South West Coast Path – Gara Rock to Mill Bay
14th April 2019
Walking the South West Coast Path from Gara Rock to Mill Bay is an easy out and back walk along the clifftops of south Devon. The path literally runs right below the Gara Rock Hotel, and on this final day of my escape to Gara Rock, I turned right at the sign and headed west to Mill Bay.
As with my previous day’s walk, this route can also be done as a circular walk, either starting from Salcombe itself – by taking the ferry across the estuary – or from Mill Bay or Gara Rock. There’s a National Trust car park at Mill Bay and a public car park just above the Gara Rock Hotel and Restaurant.
The circular walk is about 3 ½ miles (just under 5km); out and back along the coast is a bit longer, about 4 ½ miles.
You can download this map and find a description of the path on the South West Coast Path website, though the walk is pretty straightforward and well signposted.
Coast path to Mill Bay
The coastal path to Mill Bay is a very easy walk, with really only one steep bit. Though the path is narrow and rocky in a few places, most of the walking is along a gentle track that meanders through the gorse.
The coastline is really beautiful here, with the cliffs tumbling straight into the surf.
You wander along the clifftops, the English Channel sparkling in the sunshine below. I didn’t see even one other person during my entire walk and I revelled in the silence, just the sound of the birds as they swooped and dove amongst the rocks, and the waves gently sloshing against the rocks. It was so incredibly peaceful.
These West Country cliffs are too steep and rocky for ploughing, so historically they’ve been used as grazing land for livestock. However, this practice has declined over the last century and the cliffs have become overgrown with scrub brush and Common Gorse.
This bright yellow, spiky gorse is a fixture of our British wild landscapes, flowering from January to June. The Western Gorse species is also found here and flowers in the late summer.
Just past Leek Cove the path rounds Limebury Point towards Mill Bay and you walk high above the Salcombe Estuary.
Above Mill Bay the path splits, one side heading up towards the edge of Rickman Common. Tenant farmers graze their cattle or blackface sheep here but I didn’t see any on this particular day.
The other path heads into a small wood. If I’d had a full day instead of only a half day I would have gone on from here to the ferry crossing for Salcombe or South Sands, or perhaps done the entire ferry route to enjoy the opposite shore from the water.
Instead, I turned around just above Mill Bay and stopped to eat my lunch at a bench that looks out over the estuary.
RNLI Lifeboats and the Salcombe Disaster of 1916
For those of you outside the UK, RNLI is the ‘Royal National Lifeboat Institution’ and is the largest charity that saves lives at sea. Since the early 1800s, volunteers provide a 24-hour rescue service in the UK and Ireland, as well as seasonal beach lifeguards and a Flood Rescue Team.
There’s a memorial to the Salcombe Lifeboat Disaster of 1916 here, one of the worst lifeboat disasters in the history of the RNLI. Thirteen crew members lost their lives when their boat was capsized by a massive wave and thrown onto the notorious Salcombe Bar. Only 2 crew survived.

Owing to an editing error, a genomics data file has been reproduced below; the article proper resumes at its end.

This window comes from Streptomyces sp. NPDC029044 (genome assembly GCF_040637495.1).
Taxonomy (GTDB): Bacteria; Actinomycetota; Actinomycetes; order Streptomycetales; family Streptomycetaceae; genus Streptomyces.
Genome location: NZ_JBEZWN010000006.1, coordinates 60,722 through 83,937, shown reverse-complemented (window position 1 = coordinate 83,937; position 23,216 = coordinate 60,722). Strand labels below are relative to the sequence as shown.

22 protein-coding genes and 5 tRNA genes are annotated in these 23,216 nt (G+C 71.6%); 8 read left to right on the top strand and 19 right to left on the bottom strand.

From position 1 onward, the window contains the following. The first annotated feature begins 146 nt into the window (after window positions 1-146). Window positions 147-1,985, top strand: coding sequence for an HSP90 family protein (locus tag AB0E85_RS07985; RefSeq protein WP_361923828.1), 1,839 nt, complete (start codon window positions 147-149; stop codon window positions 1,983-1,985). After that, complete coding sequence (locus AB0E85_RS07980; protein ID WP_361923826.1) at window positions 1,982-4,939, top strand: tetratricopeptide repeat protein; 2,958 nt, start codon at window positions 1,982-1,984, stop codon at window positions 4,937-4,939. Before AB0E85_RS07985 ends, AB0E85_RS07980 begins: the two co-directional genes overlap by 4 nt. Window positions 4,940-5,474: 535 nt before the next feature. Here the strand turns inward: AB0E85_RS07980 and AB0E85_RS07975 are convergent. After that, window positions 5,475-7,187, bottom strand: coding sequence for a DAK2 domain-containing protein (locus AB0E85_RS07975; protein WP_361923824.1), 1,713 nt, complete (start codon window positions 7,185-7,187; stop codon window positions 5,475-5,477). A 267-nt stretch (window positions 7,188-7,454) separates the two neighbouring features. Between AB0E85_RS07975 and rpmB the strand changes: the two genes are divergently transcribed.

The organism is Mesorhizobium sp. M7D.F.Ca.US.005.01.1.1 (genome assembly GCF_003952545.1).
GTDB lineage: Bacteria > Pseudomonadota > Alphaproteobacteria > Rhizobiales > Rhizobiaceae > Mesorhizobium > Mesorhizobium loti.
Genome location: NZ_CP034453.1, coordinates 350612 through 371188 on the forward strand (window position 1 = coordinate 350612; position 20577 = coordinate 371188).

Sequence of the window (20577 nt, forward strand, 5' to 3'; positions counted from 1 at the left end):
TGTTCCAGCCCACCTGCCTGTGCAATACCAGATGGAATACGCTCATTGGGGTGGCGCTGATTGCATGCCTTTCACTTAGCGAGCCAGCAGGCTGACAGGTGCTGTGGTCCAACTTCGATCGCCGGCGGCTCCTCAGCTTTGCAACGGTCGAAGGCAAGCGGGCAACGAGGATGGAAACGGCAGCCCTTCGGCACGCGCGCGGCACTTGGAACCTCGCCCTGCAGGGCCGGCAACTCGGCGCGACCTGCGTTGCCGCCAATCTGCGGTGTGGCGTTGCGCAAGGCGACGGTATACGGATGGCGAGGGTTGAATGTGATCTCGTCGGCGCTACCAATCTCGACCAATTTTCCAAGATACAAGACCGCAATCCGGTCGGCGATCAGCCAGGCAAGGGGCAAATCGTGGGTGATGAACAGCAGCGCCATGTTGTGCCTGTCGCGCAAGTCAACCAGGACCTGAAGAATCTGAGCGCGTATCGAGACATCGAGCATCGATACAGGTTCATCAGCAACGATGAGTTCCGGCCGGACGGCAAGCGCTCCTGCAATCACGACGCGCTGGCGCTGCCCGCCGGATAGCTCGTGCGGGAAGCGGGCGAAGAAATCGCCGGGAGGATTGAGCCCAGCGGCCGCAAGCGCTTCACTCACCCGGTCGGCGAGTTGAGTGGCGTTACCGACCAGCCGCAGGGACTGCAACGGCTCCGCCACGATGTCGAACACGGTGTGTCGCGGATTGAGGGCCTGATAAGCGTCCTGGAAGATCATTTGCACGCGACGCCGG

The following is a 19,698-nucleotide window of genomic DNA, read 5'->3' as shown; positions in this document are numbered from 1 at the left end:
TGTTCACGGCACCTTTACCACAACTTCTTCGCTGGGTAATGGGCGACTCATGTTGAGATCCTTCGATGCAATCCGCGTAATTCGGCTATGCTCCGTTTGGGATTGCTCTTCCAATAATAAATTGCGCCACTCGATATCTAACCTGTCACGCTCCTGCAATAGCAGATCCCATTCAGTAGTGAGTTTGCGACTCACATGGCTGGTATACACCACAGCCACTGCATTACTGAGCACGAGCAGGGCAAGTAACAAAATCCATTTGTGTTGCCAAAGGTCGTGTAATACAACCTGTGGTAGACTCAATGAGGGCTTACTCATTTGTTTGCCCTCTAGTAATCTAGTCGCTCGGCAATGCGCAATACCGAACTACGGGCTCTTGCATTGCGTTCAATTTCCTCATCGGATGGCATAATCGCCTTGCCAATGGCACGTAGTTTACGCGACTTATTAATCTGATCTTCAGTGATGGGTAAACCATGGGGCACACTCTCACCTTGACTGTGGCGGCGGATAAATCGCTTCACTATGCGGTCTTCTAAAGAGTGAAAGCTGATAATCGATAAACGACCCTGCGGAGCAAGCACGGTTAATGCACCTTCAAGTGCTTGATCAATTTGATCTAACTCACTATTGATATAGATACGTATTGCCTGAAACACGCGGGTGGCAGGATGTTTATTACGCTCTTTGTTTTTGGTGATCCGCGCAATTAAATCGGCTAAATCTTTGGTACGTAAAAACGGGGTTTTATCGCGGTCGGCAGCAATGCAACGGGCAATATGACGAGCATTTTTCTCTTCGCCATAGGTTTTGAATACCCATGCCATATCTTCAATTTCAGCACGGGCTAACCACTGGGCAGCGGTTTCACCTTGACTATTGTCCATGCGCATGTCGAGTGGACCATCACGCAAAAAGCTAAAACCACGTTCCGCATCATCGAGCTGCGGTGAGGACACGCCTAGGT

In 2016, on the centenary of the disaster, 2 memorial stones were erected on either side of Salcombe Bar.
It’s so utterly peaceful and beautiful here that it’s hard to imagine what it must have been like for these men.
Fifteen men set out at dawn in a furious southwesterly gale in aid of a ship that had gone aground near Prawle Point. The real tragedy is that the lifeboat wasn’t even needed. Before they got there, but after they’d been called out, the crew of the stranded ship were saved by the Prawle Rocket Company – a volunteer lifesaving company so-called because they brought shipwreck survivors safely to shore using rocket lines (devices developed in the early 19th century for throwing lines to remote positions and deployed specifically to rescue sailors from stranded ships). In those days of course there weren’t the communications we have today; once the RNLI boat set out, there was no way to recall them.
I saw an old photograph of this RNLI lifeboat and it essentially looks like a very large rowing boat, 7 oars a side with a coxswain. I simply can’t imagine taking to the seas in a boat like that in such a gale. Really quite a testament to the volunteer RNLI lifeboat crews.
Back to Gara Rock
The return walk was just as beautiful as the walk out. One of the things I really like about doing out and back walks is that even though you’re retracing your steps, it’s a completely different experience in the reverse direction. How often do we stop and look back at where we’ve come? Most of the time we look forward, to where we’re going. Yet sometimes, what’s behind us is as surprising and interesting as what lies ahead. On my outward trip I’d been looking mostly at the cliffs and out towards the sea. But on my return walk I paid much more attention to the higher hills and fields.
The field systems here are ancient, and some are thought to date back to the Bronze Age, between 1900 and 1200 BC.
Traces of an Iron Age settlement with round houses and a stock enclosure have also been found.
Finally, the lookout tower at Gara Rock comes into sight. This hut was originally part of the coastguard station, and there are dramatic views of this section of the coastline.
From here, it’s a steep but short walk up to the car park and the long drive home to London.
Be sure to see more photos in my Mill Bay Photo Album